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Nursing malpractice claims increase

Malpractice risks are on the rise for nurses, and some specialties are more vulnerable than others. (Photo: iStock)
Malpractice risks are on the rise for nurses, and some specialties are more vulnerable than others. (Photo: iStock)

A new report published by the Nurses Service Organization (NSO), a division of Aon Affinity and CNA, finds that malpractice claims against nurses are on the rise.

The report, "Nurse Professional Liability Exposures: 2015 Claim Report Update," said that more than $90 million was paid in nurses’ malpractice claims over a five-year period. The nurses included registered nurses, licensed practical nurses and licensed vocational nurses.

According to the report, nurses trained outside of the United States are more likely to be involved in a claim than those trained in the U.S., however, the average paid indemnity for foreign-trained nurses is almost half of that paid for those trained domestically.

Interestingly, approximately 85% of the nurses who experienced a claim had been in practice for a minimum of 16 years, but those with the largest indemnity payments ($70,171) had only been practicing for three to five years.

“Together, NSO and CNA are dedicated to educating nurses on their risk exposures,” explained Michael Loughran, president of NSO. “The new report empowers nurses with insights into malpractice claims impacting their profession, and equips them with tools to help create a safe environment for nurses and their patients, which may result in more positive outcomes.”

In 2007, the average claims cost was $151,053. It rose to $161,501 in 2010, and reached $164,586 in 2015. The likelihood of a claim was roughly the same for both male and female nurses, although women constitute a much larger proportion of the nursing program. Male nurses tended to have a higher average paid indemnity at $55,175 vs. $38,570 for their female counterparts. The average paid indemnity was $35,702 for registered nurses, $78,368 for retired nurses, and $68,125 for licensed practical/vocational nurses.

Nurses with additional certifications who worked in high-risk areas were also more likely to be sued, particularly those working in the adult medical/surgical field (36.1%), aging services (16.4%) and home health/hospice (12.4%). The highest average paid indemnity was for nurses working in the aesthetics/cosmetics fields at $175,500. Obstetrics nurses’ indemnities averaged $141,661, and payments for nurses specializing in community/public health averaged $112,433.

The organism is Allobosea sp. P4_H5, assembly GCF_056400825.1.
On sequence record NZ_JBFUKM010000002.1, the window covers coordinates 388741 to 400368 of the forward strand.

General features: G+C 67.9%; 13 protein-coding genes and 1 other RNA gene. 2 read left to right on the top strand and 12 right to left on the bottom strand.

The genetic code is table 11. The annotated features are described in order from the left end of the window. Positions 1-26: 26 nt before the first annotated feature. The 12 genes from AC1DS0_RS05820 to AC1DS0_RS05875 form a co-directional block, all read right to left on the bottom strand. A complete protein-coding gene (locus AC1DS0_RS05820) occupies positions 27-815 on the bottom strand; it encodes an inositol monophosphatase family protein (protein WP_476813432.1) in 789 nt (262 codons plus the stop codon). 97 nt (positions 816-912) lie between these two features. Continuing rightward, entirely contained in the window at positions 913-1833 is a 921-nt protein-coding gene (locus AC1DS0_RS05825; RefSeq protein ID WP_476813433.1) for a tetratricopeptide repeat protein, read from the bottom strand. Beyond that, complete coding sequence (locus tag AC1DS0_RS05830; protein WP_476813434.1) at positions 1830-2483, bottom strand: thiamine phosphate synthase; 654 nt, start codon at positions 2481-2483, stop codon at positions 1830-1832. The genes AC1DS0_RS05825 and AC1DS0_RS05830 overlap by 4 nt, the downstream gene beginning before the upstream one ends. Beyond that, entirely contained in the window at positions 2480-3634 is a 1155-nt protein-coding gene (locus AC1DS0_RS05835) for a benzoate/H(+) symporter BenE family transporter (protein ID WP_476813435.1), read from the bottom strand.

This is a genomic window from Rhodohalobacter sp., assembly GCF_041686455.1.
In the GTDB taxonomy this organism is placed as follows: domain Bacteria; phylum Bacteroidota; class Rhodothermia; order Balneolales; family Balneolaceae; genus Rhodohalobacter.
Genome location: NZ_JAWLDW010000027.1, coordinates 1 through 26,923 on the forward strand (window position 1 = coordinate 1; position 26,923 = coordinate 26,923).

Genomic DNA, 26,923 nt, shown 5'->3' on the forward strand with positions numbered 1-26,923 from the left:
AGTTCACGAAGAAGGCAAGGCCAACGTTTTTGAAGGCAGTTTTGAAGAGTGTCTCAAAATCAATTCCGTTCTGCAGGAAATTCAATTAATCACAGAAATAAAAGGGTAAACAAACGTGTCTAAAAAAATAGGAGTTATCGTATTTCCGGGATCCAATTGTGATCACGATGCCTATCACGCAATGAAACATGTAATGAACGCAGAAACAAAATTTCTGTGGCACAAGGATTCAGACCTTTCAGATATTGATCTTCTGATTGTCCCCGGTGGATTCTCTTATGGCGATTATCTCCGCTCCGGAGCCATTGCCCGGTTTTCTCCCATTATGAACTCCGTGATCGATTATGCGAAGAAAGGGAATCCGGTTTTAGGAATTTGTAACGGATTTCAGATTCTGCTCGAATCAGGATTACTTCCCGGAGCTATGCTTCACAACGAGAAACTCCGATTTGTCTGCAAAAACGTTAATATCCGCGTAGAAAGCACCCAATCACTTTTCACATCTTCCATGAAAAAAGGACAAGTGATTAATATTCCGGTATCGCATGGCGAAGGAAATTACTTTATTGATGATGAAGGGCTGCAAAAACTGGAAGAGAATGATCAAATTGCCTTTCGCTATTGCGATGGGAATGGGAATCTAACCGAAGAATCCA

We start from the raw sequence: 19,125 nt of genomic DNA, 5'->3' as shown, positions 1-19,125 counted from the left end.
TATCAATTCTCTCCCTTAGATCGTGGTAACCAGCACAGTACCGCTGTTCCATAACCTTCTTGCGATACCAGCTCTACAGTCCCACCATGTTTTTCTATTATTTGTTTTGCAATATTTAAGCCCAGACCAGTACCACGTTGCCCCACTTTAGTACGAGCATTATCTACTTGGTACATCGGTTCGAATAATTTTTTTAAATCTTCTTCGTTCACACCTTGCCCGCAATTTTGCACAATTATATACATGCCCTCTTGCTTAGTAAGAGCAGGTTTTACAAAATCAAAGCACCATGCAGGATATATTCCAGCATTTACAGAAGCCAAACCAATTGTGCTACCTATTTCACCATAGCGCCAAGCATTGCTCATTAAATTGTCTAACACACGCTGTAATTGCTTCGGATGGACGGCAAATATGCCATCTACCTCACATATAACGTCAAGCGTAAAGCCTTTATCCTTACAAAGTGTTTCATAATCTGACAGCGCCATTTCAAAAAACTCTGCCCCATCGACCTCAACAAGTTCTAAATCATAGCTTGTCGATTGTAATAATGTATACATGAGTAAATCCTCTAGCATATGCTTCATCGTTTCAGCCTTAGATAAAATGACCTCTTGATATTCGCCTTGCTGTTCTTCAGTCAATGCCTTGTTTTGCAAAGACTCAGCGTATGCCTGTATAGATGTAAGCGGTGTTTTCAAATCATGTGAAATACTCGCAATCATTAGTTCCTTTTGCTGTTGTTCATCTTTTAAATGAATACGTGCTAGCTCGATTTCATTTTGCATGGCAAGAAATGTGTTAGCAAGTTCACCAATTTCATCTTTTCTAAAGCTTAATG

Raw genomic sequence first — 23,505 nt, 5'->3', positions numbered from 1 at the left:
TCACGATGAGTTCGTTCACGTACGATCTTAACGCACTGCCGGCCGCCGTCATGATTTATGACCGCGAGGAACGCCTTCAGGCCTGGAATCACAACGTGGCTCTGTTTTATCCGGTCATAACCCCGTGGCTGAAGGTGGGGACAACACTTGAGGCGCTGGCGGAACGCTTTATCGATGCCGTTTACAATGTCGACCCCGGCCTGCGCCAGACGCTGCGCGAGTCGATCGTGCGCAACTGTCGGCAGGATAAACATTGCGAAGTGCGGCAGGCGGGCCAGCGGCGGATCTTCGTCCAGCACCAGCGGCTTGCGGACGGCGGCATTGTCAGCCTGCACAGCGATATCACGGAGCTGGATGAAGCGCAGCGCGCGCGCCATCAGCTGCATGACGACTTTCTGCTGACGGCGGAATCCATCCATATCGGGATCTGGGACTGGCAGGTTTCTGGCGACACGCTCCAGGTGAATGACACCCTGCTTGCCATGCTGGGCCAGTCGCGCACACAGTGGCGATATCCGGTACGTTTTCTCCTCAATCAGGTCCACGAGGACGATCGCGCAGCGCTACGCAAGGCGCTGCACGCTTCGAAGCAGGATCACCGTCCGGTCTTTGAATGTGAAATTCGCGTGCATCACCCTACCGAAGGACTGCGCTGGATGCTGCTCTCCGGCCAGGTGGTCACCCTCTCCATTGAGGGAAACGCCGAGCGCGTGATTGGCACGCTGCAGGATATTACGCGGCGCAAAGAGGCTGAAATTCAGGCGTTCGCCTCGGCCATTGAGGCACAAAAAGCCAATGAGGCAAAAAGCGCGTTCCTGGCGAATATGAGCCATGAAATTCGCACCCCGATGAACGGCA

Most of the malpractice claims involved the death of a patient and 41% of the medical malpractice suits occurred when the patient’s death was not the expected outcome for the treatment or disease. The average payment was $144,618 and of these claims, 25.5% were because of cardiopulmonary arrest (sudden, unexpected loss of the heart function), 13.6% were due to pressure ulcers, and 11.9% were due to bleeding or some type of hemorrhage.

Technology is an important aspect of nursing and the study found that those who had rapid access to clinical information at their place of employment had lower indemnity payments than those without access to the data.

The most frequent malpractice allegations involved treatment and care (45.9%), followed by improper assessment (15.7%).

Nurses who reported that patient notes were underused or not noticed had a higher level of claims (41.5%), but the average indemnity payments were similar to those for all of the survey respondents.

“By identifying causes of loss, sharing claim information and providing recommendations, this report is an invaluable resource to help increase patient safety by enhancing nurses’ knowledge and awareness of their risk exposures,” said Bruce Dmytrow, CNA’s vice president of healthcare. 

To view a full-size version of this graphic, click here.

Nurse malpractice graphic

(Source: Aon/CNA)

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